Date on Senior Honors Thesis
Senior Honors Thesis
Psychological and Brain Sciences
College of Arts and Sciences
eating disorders; prevention; adolescents; risk factors; network analysis
Eating disorders (EDs) are psychological disorders characterized by disturbances in eating that commonly develop during adolescence and may be influenced by risk factors, both ED-specific (i.e., factors linked to future ED symptoms) and transdiagnostic (i.e., factors underlying multiple psychological disorders). Network analysis allows for the study of the connections between ED symptoms and risk factors by identifying central symptoms (i.e., the most interconnected symptoms) and bridge symptoms (i.e., symptoms which strongly connect across the symptom and risk factor clusters). Examining networks of ED symptoms and risk factors in adolescence can inform how risk factors influence ED development, as well as how this can be disrupted by prevention programs. The current study (N=301 adolescents) used network analysis to estimate the unique connections across ED symptoms, ED-specific risk factors (feared concerns about eating, food avoidance behaviors, eating anxiety, thinness and restricting expectancies, and exercise dependence), and transdiagnostic risk factors (emotion dysregulation, maladaptive perfectionism, social appearance anxiety, and negative urgency) in adolescent girls before and after an ED prevention program. The most central symptom in both networks was feared concerns about eating. The most central bridge symptoms in the pre-network were thinness/restricting expectancies and feared concerns about eating. The most central bridge symptom in the post-network was thinness/restricting expectancies. A network comparison test revealed twenty significantly different edges. These findings suggest that prevention programs targeting central risk factors (e.g., feared concerns about eating) and bridge risk factors (e.g., thinness/restricting expectancies) may limit the escalation of risk factors to full-threshold EDs in adolescents. Understanding ED risk factors specific to adolescents can result in better prevention programs optimized to reduce incidence and address the heterogeneity of EDs.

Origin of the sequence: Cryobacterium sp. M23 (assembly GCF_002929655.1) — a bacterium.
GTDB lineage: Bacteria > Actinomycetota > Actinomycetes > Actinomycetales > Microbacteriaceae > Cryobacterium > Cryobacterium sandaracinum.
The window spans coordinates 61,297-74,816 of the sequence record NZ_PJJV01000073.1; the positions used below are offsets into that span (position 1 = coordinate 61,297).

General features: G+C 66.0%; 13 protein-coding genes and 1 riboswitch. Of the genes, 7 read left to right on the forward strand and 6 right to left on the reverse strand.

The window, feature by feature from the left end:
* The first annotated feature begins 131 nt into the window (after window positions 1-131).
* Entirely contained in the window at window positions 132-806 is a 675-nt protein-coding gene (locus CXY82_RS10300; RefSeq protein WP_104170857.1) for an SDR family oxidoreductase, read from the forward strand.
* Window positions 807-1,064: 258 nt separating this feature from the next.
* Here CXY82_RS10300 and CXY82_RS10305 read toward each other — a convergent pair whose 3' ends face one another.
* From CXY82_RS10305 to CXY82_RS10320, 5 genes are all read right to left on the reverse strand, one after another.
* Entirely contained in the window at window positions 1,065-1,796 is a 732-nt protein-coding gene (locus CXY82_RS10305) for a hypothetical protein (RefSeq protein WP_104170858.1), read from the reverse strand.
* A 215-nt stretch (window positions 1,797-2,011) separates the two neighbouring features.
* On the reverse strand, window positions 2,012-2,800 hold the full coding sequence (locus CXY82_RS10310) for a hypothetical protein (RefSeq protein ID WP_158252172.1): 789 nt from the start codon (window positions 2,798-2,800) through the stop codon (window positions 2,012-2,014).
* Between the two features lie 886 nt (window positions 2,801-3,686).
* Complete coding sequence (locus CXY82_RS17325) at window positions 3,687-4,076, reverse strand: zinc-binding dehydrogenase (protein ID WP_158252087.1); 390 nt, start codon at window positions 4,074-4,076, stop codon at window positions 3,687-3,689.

Drake, Jordan E., "A network investigation of eating disorder symptoms and risk factors before and after a prevention program in adolescent girls." (2021). College of Arts & Sciences Senior Honors Theses. Paper 252.
Retrieved from https://ir.library.louisville.edu/honors/252
Eating disorders (EDs) are psychological disorders that present with disordered eating behaviors, including binge eating, restricting, and purging, and cognitive dysfunction, such as distorted thoughts about food and body image. EDs can lead to poor health and social outcomes, suicidal ideation, and in the most severe circumstances, death. EDs often emerge during adolescence. Research has identified certain risk factors that may contribute to the development of EDs during this critical period. Such risk factors can be specific to EDs, in that they underlie ED development, or transdiagnostic, in that they underlie many psychological disorders, like depression and anxiety, as well as EDs. Due to the high rate of EDs among adolescents, prevention programs like the Body Project have been developed to reduce ED occurrence. The current study aimed to compare ED symptoms and risk factors before and after the Body Project using network analysis. Network analysis is a statistical technique that identifies the most interconnected symptoms (i.e., symptoms that are strongly connected and drive the relationship between one another) and the symptoms that are most highly connected across risk factors and ED symptoms. Our results found that thinness/restricting expectancies (i.e., expecting that thinness or food restriction will make oneself better) and feared concerns about eating (i.e., fears about the consequences of eating) were the most highly interconnected symptoms across risk factors and ED symptoms. This may suggest that that these risk factors are especially important in the development of EDs in adolescents. Targeting thinness/restricting expectancies and feared concerns about eating may improve prevention programs for EDs. Improved prevention programs targeting symptoms that are driving ED development will reduce the incidence of EDs and result in better outcomes.